In the last time (years) I’ve gone from been a solar researcher to consultant and then to Project Manager of solar projects. I have had very little time to write on this blog and to advance in my project to develop a program for the analysis of radiation data files.
Many times the work and personal life does not leave time for much more, and hobbies should be postponed.
As Project Manager I was responsible in juwi for the development of Tambo Real project, which has a capacity of 1.2 MWp and is located in the Vicuña, Chile.
It was a great experience to be in charge of the construction of the second largest photovoltaic park in the country so far, of which I remain many lessons learned.
I would like to share with you some pictures of the construction process.
In my last year of college I started working in solar energy research, processing large amounts of data of global, diffuse and direct solar radiation. The processing of this information was very difficult, considering that a year of measurements means more than 500,000 data measured every minute. For each data had to calculate the position of the sun and do quality control of measurements, it was impossible to do it in Excel due to long processing times and freezes. It was then that I began to process information with Fortran, everything was much faster, did not fall and was able to process lots of information quickly. The problem was that was not possible to generate graphics and that was critical for me.
This is how I reach DISLIN, a library to generate incredible graphics from Fortran, very easy to use and export to all formats. With the time I even use Dislin to generate Graphics Users Interface (GUI) for Fortran software.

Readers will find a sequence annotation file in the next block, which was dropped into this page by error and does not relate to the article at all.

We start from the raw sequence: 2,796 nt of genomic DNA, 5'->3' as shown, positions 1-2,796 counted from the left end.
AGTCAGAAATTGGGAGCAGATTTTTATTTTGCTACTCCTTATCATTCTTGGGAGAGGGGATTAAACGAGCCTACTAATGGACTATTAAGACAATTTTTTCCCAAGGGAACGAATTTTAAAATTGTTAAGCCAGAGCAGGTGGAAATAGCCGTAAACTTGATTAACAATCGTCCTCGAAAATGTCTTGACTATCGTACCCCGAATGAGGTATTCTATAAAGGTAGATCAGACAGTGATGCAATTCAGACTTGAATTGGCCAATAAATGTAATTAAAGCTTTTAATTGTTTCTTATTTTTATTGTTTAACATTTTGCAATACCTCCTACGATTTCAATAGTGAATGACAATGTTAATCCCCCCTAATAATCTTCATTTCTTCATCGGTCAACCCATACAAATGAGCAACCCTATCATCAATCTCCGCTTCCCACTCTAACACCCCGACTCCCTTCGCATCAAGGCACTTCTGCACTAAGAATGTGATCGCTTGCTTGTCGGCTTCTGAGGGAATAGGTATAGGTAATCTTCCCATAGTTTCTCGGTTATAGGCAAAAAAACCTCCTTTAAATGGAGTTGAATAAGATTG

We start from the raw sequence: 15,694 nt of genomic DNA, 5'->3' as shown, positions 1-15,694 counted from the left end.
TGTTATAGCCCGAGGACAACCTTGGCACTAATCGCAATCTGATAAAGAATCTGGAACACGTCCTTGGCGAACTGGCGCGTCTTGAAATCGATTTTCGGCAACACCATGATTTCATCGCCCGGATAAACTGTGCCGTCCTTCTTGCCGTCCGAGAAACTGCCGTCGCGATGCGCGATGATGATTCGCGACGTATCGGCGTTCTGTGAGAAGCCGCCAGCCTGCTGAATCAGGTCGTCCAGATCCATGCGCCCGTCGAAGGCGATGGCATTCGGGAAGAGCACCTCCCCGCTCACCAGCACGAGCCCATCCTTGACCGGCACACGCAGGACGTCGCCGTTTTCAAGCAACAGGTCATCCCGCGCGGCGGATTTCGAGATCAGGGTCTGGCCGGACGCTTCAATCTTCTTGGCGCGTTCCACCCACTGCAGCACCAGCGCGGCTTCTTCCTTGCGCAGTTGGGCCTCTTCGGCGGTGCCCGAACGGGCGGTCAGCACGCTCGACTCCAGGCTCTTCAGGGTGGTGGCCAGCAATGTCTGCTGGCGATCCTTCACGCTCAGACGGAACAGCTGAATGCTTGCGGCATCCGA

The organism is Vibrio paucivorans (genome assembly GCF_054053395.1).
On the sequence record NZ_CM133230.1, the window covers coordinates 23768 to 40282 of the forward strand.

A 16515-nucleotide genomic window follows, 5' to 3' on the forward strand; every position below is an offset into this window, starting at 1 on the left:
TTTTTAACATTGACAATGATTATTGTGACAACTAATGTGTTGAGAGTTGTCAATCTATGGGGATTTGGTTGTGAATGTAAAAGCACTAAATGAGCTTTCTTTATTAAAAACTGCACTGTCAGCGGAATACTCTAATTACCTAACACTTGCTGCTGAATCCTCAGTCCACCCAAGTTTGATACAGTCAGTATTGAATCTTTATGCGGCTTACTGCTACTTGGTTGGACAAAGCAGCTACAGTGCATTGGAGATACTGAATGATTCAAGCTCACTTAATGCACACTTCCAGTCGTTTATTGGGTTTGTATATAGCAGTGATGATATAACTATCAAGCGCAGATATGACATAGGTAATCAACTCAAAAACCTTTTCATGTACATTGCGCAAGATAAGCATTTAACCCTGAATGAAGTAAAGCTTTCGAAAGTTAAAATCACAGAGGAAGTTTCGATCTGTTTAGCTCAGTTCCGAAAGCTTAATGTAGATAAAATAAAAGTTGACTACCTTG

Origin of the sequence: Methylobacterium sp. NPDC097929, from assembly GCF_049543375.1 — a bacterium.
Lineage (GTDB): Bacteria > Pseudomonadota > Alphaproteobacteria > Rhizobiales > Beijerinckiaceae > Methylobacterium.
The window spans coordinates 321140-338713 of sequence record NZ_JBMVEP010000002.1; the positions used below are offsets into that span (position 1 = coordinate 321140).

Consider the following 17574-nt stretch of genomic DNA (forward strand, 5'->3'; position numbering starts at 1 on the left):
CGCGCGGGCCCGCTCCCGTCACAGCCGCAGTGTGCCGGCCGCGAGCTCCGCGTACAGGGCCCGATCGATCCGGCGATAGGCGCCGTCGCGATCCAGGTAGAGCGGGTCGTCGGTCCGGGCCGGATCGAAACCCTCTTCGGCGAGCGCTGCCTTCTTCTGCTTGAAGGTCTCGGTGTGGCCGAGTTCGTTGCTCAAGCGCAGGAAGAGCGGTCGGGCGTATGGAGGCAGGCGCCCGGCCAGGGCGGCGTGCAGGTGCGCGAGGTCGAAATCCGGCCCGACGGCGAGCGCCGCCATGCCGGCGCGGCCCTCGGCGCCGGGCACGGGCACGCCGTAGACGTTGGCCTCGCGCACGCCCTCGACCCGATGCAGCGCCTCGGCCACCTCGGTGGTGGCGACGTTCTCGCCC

Below are images with more than 200,000 points that was realized in a couple of seconds with Fortran and DISLIN.
The solar radiation that is emitted from the sun in the form of electromagnetic waves, entering the atmosphere is filtered by the gases it contains, mainly by clouds that are floating, which bounce the light to operate as mirrors. When passing a cloud, global radiation decreases dramatically and diffuse radiation increases as a result of the deviation in the direction of the aces of light that causes the cloud.
Accurate computation of solar position plays a fundamental role in solar energy applications, especially for concentrating systems. The required accuracy varies over a wide range, depending on the application: flat systems tolerate errors of a few degrees without significant losses, while high-concentration systems can require an accuracy of the order of 0.01º. More specific applications, such as the calibration of pyranometers ( Reda and Andreas, 2004 ), require an even greater accuracy.